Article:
Importing Foreign Health Care


Health care is one of the few bright spots in the our economy now. While other sectors have lost jobs during this recession, health care added 1.2 million high-paying jobs. But unfortunately, tens of thousands of Americans were locked out of those jobs in favor of foreign-trained medical workers. Hospitals are recruiting foreign doctors and nurses instead of Americans.

On my Saturday Eagle Forum Live radio program, I recently interviewed Dr. Kate Tulenko, who is eminently qualified with medical degrees and international experience to explain how this has a big impact on patient care. Dr. Tulenko said that every year hundreds of thousands of foreigners come to America to take health care jobs at the same time that hundreds of thousands of well-qualified American applicants are turned away from medical schools. The problem is that nursing, physical therapy, pharmacy and medical schools have not increased the number of students they take despite a big increased demand for health care services in the United States. Instead of meeting the need to train more people, the medical professional associations are focusing on increasing the time required for training. A few decades ago, physical therapists needed only a bachelor’s degree; then a master’s degree was required; and now physical therapists must have a Ph.D. There is no evidence that this credential creep is either cost-effective or gives us better patient care. Longer and more expensive education requirements mean that many people can no longer afford so many years in school. Dr. Kate Tulenko’s book explains this more fully. It is entitled Insourced: How Importing Jobs Impacts the Healthcare Crisis.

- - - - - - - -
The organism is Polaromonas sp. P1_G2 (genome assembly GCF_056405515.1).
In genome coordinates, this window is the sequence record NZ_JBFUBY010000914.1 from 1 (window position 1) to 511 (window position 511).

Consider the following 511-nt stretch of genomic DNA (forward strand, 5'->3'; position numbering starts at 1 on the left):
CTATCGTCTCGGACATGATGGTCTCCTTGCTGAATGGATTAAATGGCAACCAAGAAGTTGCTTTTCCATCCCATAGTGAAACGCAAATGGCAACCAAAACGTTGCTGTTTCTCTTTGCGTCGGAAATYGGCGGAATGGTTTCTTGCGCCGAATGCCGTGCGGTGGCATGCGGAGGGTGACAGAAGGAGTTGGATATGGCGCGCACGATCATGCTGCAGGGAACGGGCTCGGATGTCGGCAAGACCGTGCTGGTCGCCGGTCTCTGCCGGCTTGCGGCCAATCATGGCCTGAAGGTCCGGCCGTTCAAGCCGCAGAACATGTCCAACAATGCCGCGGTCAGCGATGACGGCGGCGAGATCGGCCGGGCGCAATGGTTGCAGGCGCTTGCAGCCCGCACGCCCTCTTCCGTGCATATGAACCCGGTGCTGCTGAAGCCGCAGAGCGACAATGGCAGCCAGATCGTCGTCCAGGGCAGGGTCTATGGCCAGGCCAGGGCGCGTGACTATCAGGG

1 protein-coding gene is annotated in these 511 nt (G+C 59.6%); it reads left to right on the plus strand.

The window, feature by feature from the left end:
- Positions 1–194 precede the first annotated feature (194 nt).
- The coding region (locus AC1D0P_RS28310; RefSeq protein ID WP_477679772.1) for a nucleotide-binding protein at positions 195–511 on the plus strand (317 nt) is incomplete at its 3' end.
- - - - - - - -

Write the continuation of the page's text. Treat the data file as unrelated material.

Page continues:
I urge you to keep up to date on how health care rules and taxes, and the new Obamacare, impact your health and your budget by going to

Contributing Editor, Phyllis Schlafly, is the Founder and President of Eagle Forum, a national radio show host, and a best-selling author.

Used with the permission of Eagle Forum.

Self-Educated American recommends: Phyllis Schlafly and Grassroots Conservatism: A Woman’s Crusade (Politics and Society in Twentieth-Century America)